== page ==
Chapter 4: A Second Chance

March 16 – April 16, 2007

By Indradyumna Swami

As a devotee grows older, he becomes more and more aware, by the grace of the Lord, that his life is coming to a close and his time to achieve perfection in Krsna consciousness is running out.

Sometimes the signs come in disconcerting ways. A few months ago several of my disciples approached me and asked if I would tell the history of each of the salagram silas on my altar.

“Perhaps another day,” I replied.

“But Guru Maharaja,” said a woman disciple, “you’re the only one who knows the unique story behind each sila. And you’re getting older … ”

She didn’t finish the sentence. There was no need. Old age implies that things are winding down and coming to an end.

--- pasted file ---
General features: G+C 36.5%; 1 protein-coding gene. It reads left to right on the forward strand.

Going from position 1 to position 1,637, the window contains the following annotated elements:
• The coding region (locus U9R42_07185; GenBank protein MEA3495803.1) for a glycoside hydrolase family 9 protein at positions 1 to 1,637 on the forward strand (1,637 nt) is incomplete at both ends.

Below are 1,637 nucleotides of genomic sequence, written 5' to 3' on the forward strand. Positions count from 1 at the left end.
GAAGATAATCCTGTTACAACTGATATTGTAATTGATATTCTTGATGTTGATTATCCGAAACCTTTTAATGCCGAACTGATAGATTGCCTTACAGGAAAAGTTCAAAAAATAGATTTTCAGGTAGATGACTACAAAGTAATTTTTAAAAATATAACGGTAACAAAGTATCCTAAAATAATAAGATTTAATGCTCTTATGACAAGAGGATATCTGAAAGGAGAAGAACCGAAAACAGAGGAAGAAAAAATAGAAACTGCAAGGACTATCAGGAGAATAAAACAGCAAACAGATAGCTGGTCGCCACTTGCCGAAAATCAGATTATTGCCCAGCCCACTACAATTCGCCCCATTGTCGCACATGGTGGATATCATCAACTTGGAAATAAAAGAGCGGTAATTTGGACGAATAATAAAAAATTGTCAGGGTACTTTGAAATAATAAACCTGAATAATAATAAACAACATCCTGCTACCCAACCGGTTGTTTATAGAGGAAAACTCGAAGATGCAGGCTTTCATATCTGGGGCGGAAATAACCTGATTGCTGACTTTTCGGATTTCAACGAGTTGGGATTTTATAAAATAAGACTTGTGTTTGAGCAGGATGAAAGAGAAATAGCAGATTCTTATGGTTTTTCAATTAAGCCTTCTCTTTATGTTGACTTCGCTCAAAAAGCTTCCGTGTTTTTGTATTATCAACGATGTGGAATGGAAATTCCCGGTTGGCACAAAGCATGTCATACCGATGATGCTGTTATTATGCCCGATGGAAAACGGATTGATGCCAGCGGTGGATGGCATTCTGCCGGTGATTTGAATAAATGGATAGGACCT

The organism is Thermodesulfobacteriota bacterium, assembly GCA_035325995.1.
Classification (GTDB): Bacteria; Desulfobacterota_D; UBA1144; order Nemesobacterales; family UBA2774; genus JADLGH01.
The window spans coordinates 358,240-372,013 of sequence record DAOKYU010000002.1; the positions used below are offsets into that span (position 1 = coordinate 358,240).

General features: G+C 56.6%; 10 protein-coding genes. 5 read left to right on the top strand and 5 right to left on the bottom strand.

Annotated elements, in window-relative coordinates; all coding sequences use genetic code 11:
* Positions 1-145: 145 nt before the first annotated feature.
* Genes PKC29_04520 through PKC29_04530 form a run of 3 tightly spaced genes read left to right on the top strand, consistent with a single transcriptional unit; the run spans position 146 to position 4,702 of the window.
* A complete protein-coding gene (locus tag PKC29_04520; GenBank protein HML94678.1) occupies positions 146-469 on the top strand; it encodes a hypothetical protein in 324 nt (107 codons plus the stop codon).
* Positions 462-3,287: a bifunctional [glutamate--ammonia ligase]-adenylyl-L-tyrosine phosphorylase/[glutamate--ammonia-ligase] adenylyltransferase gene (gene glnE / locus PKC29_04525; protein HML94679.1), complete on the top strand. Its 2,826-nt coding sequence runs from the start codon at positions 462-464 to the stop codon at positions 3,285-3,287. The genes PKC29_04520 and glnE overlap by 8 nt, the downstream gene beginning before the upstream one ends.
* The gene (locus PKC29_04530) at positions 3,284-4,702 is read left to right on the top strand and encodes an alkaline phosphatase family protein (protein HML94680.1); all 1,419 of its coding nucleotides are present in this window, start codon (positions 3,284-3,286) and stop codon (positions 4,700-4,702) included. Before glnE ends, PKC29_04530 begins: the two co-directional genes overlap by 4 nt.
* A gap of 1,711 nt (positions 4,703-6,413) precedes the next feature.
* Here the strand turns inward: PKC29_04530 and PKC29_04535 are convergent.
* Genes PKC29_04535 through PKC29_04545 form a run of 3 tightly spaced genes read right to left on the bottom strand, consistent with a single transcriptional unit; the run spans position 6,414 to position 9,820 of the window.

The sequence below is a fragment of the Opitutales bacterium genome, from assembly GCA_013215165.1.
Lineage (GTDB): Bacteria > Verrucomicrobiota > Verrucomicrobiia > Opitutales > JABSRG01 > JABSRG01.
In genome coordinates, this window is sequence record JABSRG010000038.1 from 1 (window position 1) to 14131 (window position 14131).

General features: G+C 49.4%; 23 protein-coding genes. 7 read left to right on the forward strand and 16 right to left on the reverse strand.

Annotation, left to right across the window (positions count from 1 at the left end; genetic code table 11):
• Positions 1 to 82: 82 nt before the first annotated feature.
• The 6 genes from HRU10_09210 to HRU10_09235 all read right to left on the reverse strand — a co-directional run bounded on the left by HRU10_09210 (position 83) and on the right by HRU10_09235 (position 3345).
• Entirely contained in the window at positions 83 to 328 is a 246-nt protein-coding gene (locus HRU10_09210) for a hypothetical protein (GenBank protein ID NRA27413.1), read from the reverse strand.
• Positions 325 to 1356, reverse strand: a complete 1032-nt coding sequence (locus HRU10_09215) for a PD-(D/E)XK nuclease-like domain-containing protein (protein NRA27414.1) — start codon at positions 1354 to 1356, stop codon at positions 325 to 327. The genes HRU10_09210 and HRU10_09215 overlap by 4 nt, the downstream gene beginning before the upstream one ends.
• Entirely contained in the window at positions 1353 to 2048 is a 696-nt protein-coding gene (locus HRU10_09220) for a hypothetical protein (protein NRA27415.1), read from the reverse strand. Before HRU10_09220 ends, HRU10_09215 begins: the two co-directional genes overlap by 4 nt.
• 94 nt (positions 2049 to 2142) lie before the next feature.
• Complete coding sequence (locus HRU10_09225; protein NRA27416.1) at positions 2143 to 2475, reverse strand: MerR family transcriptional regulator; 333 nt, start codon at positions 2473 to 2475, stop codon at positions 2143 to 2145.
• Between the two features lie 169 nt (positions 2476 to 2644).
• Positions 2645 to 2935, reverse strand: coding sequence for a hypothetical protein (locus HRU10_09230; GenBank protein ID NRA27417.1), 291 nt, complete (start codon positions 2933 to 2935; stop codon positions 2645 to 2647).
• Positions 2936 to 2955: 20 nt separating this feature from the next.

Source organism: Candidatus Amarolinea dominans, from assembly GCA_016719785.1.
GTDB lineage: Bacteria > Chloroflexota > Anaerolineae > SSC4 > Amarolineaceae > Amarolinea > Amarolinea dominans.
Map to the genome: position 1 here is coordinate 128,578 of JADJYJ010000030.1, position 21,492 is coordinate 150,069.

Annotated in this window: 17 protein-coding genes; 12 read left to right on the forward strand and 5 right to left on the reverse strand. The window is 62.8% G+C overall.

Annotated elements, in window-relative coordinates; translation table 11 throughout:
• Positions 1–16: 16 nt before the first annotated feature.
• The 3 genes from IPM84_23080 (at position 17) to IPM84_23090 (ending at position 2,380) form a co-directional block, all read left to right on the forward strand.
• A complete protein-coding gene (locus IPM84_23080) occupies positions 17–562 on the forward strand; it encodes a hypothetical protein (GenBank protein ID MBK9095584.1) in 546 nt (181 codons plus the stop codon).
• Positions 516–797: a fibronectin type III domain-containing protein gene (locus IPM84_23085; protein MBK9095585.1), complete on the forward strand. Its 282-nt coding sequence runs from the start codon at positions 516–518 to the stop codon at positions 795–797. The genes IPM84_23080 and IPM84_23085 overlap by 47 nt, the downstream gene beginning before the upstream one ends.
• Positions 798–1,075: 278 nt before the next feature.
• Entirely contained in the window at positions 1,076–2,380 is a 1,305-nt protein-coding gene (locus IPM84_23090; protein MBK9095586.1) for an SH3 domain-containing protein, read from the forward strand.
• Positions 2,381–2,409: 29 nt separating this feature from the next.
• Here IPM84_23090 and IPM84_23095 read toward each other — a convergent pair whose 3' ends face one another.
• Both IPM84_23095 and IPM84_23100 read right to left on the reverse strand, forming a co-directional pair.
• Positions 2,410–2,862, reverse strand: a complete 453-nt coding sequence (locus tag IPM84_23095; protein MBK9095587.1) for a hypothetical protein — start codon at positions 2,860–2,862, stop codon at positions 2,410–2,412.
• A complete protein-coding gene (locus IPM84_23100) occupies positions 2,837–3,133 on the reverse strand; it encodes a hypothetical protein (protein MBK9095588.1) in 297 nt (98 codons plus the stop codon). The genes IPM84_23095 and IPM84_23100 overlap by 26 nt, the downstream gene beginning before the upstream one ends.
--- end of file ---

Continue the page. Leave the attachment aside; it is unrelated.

Another sign is the gradual departure of friends and loved ones as we cross the threshold of 50 years, the beginning of old age according to Vedic culture. With the passage of time their departures are more frequent and less surprising. Jayadvaita Maharaja has written:

“That’s how it is. You watch your friends go, one by one. Then those who are left watch you go.”

Of course, as devotees we have been studying and discussing these facts of life since the day we joined the movement. But somehow, they take on a different perspective as our own bodies age.

If we are prepared to leave, as we should be, we have nothing to fear. Krsna assures us in Bhagavad-gita:

dehi nityam avadhyo yam
dehe sarvasya bharata
tasmat sarvani bhutani
na tvam socitum arhasi

“O descendent of Bharata, he who dwells in the body can never be slain. Therefore you need not grieve for any living being.”

[Bhagavad-gita 2.30]

But the difference between theoretical knowledge and realization is vast. In order to bridge that gap the Lord sometimes accelerates a devotee’s progress by putting him through an ordeal, causing the devotee to become more serious in his spiritual life. By the Lord’s grace, I had such an experience upon my return to Durban, South Africa, at the beginning of April.